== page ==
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GNU Info 4.6

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6. Searching an Info File

GNU Info allows you to search for a sequence of characters throughout an entire Info file, search through the indices of an Info file, or find areas within an Info file which discuss a particular topic.

s (search)
/
Read a string in the echo area and search for it. If the string includes upper-case characters, the Info file is searched case-sensitively; otherwise Info ignores the letter case. With a numeric argument of N, search for Nth occurrence of the string. Negative arguments search backwards.

? (search-backward, vi-like operation)
Read a string in the echo area and search backward through the Info file for that string. If the string includes upper-case characters, the Info file is searched case-sensitively; otherwise Info ignores the letter case. With a numeric argument of N, search for Nth occurrence of the string. Negative arguments search forward.

S (search-case-sensitively
Read a string in the echo area and search for it case-sensitively, even if the string includes only lower-case letters. With a numeric argument of N, search for Nth occurrence of the string. Negative arguments search backwards.

C-x n (search-next)
n, vi-like operation
Search for the same string used in the last search command, in the same direction, and with the same case-sensitivity option. With a numeric argument of N, search for Nth next occurrence.

C-x N (search-previous)
N, vi-like operation
Search for the same string used in the last search command, and with the same case-sensitivity option, but in the reverse direction. With a numeric argument of N, search for Nth previous occurrence.

C-s (isearch-forward)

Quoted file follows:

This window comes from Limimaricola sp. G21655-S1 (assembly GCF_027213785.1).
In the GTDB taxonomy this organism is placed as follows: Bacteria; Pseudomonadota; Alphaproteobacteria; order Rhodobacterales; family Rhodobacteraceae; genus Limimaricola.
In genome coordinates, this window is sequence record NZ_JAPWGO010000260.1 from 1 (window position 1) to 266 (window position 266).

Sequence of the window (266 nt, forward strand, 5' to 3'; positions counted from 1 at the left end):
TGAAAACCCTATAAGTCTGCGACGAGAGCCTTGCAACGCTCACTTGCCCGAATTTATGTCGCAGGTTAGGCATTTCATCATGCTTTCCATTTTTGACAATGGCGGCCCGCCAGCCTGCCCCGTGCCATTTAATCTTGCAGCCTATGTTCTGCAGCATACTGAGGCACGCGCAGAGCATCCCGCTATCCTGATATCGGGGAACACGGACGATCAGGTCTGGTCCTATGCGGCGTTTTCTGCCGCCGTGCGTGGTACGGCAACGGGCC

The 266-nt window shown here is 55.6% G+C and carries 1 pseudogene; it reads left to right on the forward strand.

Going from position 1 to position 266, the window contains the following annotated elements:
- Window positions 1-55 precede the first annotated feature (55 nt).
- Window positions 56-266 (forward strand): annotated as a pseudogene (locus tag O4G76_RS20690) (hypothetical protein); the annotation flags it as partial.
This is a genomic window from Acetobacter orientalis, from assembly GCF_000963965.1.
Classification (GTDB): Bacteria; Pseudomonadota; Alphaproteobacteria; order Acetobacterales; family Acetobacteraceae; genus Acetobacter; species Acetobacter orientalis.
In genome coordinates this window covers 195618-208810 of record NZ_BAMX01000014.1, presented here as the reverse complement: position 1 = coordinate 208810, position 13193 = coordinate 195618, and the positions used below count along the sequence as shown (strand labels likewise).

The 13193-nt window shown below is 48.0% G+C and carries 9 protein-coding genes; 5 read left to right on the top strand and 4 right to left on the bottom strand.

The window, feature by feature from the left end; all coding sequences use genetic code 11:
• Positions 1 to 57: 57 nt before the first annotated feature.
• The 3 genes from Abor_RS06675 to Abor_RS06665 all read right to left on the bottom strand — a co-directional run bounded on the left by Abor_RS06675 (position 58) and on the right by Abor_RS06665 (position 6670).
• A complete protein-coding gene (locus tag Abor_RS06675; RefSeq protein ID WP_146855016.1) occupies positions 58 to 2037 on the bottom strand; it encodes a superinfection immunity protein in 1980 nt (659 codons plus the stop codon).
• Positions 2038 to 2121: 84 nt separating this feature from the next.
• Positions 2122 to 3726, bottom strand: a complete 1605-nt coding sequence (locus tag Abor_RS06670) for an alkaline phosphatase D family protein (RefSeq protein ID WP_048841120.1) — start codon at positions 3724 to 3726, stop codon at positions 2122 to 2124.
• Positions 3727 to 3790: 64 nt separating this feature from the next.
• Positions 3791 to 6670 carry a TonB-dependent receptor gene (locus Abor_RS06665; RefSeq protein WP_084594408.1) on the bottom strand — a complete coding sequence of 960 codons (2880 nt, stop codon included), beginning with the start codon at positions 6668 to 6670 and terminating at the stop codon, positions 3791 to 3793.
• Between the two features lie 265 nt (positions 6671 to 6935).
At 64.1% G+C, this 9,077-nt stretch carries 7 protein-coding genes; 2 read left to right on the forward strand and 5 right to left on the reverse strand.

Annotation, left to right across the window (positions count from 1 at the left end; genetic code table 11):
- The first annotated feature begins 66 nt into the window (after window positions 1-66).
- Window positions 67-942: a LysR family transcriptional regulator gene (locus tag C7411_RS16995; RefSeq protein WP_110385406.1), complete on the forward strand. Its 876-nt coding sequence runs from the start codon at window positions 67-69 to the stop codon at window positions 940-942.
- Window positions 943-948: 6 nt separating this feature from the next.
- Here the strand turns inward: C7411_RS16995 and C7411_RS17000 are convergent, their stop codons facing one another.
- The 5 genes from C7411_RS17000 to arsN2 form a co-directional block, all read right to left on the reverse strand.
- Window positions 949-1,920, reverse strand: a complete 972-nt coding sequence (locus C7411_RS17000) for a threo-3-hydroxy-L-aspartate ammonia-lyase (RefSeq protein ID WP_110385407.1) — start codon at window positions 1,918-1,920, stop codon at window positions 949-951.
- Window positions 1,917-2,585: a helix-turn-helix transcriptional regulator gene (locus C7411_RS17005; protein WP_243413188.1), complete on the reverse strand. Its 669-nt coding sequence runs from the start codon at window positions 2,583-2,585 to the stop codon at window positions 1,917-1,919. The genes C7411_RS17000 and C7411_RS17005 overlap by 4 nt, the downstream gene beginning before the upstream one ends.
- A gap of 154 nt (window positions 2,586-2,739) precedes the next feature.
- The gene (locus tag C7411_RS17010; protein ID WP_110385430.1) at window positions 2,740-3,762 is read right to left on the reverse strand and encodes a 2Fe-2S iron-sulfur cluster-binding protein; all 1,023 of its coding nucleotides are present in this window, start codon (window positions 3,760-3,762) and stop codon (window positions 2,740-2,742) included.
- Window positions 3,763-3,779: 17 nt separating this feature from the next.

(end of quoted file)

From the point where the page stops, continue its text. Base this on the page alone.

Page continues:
Interactively search forward through the Info file for a string as you type it. If the string includes upper-case characters, the search is case-sensitive; otherwise Info ignores the letter case.

C-r (isearch-backward)
Interactively search backward through the Info file for a string as you type it. If the string includes upper-case characters, the search is case-sensitive; otherwise Info ignores the letter case.

i (index-search)
Look up a string in the indices for this Info file, and select a node where the found index entry points to.

, (next-index-match)
Move to the node containing the next matching index item from the last `i' command.

M-x index-apropos
Grovel the indices of all the known Info files on your system for a string, and build a menu of the possible matches.

The most basic searching command is `s' or `/' (search). The `s' command prompts you for a string in the echo area, and then searches the remainder of the Info file for an occurrence of that string. If the string is found, the node containing it is selected, and the cursor is left positioned at the start of the found string. Subsequent `s' commands show you the default search string within `[' and `]'; pressing RET instead of typing a new string will use the default search string. Under `--vi-keys' (see --vi-keys), using the `n' or `N' commands is a faster way of searching for the same string.

Incremental searching is similar to basic searching, but the string is looked up while you are typing it, instead of waiting until the entire search string has been specified.

Both incremental and non-incremental search by default ignore the case of letters when comparing the Info file text with the search string. However, an uppercase letter in the search string makes the search case-sensitive. You can force a case-sensitive non-incremental search, even for a string that includes only lower-case letters, by using the `S' command (search-case-sensitively). The `n' and `N' commands operate case-sensitively if the last search command was `S'.

The most efficient means of finding something quickly in a manual is the `i' command (index-search). This command prompts for a string, and then looks for that string in all the indices of the current Info manual. If it finds a matching index entry, it displays the node to which that entry refers and prints the full text of the entry in the echo area. You can press `,' (next-index-match) to find more matches. A good Info manual has all of its important concepts indexed, so the `i' command lets you use a manual as a reference.

If you don't know what manual documents something, try the M-x index-apropos. It prompts for a string and then looks up that string in all the indices of all the Info documents installed on your system. It can also be invoked from the command line; see --apropos.


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